Robert A. Destro, Assistant Secretary and U.S. Special Coordinator for Tibetan IssuesBureau of Democracy, Human Rights, and Labor
Good afternoon, Madame President. I thank the President of this Council; the many states that participated constructively in the Working Group for our UPR; and Germany, the Bahamas, and Pakistan as members of our Troika.
We also thank the Secretariat staff and, in particular, our own civil society organizations whose hard work has made a significant contribution to our review.
Our report represents not just the work of the Department of State, but also the Departments of Interior, Justice, Homeland Security, Labor, Housing & Urban Development, Health & Human Services, Education, Defense, and others.
As you will see throughout our presentation, our system of government frequently prioritizes decision-making at state, tribal, territorial, and local levels. This distribution of authority reflects the insight of our Founders that public servants who are closest to the populations they serve, best represent their needs, concerns, and interests. This means that our state, local, tribal, and territorial laws vary, and reflect local needs and priorities. We welcome that variance as a natural and powerful aspect of our democracy.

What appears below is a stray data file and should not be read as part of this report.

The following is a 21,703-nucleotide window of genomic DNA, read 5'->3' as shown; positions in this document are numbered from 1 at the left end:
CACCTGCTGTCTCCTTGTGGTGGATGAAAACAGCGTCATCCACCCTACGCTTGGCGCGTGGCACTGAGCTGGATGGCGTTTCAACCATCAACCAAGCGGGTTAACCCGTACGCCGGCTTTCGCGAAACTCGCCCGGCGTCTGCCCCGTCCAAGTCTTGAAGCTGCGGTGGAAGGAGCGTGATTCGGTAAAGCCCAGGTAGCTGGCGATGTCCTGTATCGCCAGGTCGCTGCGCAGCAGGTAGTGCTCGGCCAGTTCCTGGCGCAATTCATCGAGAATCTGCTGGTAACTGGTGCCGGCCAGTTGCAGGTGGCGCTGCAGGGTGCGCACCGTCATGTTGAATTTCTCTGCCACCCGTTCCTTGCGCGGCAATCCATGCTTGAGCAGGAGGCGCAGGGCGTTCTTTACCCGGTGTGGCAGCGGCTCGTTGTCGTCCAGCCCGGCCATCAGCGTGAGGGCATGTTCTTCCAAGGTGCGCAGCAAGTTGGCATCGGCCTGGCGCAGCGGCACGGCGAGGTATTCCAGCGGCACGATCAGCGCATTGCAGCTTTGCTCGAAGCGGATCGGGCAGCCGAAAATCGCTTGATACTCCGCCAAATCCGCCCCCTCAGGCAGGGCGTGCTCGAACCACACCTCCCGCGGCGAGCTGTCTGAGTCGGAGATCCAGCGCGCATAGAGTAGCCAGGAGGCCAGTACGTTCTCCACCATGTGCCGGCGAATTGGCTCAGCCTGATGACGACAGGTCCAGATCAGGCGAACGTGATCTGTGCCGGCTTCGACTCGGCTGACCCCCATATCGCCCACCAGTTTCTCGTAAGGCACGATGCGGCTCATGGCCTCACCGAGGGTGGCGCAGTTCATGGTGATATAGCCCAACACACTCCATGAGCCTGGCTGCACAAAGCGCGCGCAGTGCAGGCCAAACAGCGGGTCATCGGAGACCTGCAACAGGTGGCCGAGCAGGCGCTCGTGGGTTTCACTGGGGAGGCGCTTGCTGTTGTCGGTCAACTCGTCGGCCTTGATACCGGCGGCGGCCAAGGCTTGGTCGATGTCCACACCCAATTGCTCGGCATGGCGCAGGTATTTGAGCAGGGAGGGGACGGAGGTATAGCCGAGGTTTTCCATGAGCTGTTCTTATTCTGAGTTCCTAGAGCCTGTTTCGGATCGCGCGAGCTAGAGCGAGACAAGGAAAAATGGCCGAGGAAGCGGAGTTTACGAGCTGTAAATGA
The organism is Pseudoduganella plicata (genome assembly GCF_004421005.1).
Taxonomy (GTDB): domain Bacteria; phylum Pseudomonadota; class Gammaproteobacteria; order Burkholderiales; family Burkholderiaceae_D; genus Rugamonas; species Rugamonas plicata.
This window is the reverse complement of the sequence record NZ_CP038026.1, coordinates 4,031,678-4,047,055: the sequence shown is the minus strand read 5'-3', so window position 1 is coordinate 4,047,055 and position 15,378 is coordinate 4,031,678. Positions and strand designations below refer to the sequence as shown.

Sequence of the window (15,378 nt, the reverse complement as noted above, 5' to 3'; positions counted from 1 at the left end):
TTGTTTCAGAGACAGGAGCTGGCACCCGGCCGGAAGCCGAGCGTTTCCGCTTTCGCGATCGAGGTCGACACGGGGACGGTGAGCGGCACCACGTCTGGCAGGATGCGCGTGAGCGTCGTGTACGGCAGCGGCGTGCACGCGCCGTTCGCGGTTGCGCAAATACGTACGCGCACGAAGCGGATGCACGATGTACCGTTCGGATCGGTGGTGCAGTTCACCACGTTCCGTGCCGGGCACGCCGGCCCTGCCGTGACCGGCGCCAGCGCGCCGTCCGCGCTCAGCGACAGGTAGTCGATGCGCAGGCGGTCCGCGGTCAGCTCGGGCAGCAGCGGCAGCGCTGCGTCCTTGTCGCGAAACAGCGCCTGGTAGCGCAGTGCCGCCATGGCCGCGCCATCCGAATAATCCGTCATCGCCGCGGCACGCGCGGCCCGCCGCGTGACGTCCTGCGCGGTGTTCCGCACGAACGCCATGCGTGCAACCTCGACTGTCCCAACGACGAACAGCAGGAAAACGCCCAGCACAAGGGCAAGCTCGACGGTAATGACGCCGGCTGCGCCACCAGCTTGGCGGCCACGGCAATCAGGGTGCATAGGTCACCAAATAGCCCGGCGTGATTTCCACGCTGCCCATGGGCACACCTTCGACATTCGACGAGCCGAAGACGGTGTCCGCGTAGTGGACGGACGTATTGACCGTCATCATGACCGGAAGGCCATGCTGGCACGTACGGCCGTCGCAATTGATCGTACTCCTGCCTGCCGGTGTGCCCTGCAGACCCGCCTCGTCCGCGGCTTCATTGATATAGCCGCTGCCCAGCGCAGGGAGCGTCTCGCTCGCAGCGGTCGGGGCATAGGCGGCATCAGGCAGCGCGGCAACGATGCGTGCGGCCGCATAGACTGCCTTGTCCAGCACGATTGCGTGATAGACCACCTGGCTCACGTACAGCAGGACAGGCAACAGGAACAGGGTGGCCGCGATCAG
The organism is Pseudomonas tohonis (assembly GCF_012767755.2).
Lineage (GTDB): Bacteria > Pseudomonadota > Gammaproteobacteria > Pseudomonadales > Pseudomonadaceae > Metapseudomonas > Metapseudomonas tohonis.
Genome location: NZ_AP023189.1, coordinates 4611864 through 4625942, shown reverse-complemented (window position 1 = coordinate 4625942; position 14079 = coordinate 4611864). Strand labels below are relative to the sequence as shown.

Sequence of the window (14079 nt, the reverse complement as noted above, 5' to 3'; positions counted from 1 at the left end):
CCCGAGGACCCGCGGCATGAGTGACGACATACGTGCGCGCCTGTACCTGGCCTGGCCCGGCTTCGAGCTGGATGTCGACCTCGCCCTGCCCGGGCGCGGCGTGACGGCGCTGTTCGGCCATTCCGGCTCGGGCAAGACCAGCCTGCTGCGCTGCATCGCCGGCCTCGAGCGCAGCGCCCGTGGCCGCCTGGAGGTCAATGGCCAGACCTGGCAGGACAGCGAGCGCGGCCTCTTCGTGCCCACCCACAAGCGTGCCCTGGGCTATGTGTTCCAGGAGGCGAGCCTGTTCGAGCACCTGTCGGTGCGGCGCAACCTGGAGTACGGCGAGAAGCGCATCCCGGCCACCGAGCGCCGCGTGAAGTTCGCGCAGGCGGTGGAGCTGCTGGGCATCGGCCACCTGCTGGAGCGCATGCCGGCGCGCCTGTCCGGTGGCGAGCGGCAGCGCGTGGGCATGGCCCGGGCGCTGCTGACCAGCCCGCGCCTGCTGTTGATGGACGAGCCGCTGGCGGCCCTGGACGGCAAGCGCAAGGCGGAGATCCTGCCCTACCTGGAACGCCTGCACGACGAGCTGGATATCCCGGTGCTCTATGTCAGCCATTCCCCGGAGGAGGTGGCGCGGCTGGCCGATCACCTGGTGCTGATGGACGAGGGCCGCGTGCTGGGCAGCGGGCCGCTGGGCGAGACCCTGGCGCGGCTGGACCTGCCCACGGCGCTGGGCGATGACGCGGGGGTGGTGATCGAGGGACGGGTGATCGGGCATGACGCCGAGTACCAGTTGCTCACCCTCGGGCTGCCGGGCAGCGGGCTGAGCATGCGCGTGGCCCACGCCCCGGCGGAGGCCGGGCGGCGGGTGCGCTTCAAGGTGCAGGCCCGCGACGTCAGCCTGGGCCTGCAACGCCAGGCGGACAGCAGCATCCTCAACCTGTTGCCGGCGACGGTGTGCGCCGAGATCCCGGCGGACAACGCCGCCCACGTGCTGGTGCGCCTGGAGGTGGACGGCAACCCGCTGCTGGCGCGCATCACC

We are proud to participate on behalf of the United States today. Our presence in this process demonstrates our nation’s commitment to human rights. We appear not only to explain how our domestic policies and practices promote and protect the human rights of our own people, but also to advance the universal human rights that this body is intended to elevate.
Promoting human rights is a U.S. foreign policy priority that furthers our national interests of stability and democracy. The United States is committed to using its voice and its position on the world stage to draw attention to violations and abuses of human rights, no matter where or when they occur. We are committed to advancing human rights worldwide, as well as accountability for those who abuse those rights.
We are aware of challenges facing our country and the world at large. We act to meet these challenges armed with the values and principles contained in the founding documents that have shaped our nation, as well as our commitment to the principles outlined in the Universal Declaration of Human Rights.
In the United States, our identity is fundamentally linked to the foundational freedoms enshrined in the Bill of Rights in our Constitution, including especially freedom of religion or belief, freedom of speech, freedom of the press, freedom of association, and the freedom to petition the Government for a redress of grievances.
Americans are committed to the proposition that we are “endowed by our Creator” with certain unalienable rights. It follows from these principles that the legitimacy of any government rests on the consent of its people, freely given in open and fair elections. As a result, we do not hesitate to question our government’s actions. We actively form civil society organizations to advocate for specific causes. We participate actively and freely in our government, and insist that our local, state, and federal governments answer to the people – and not the other way around.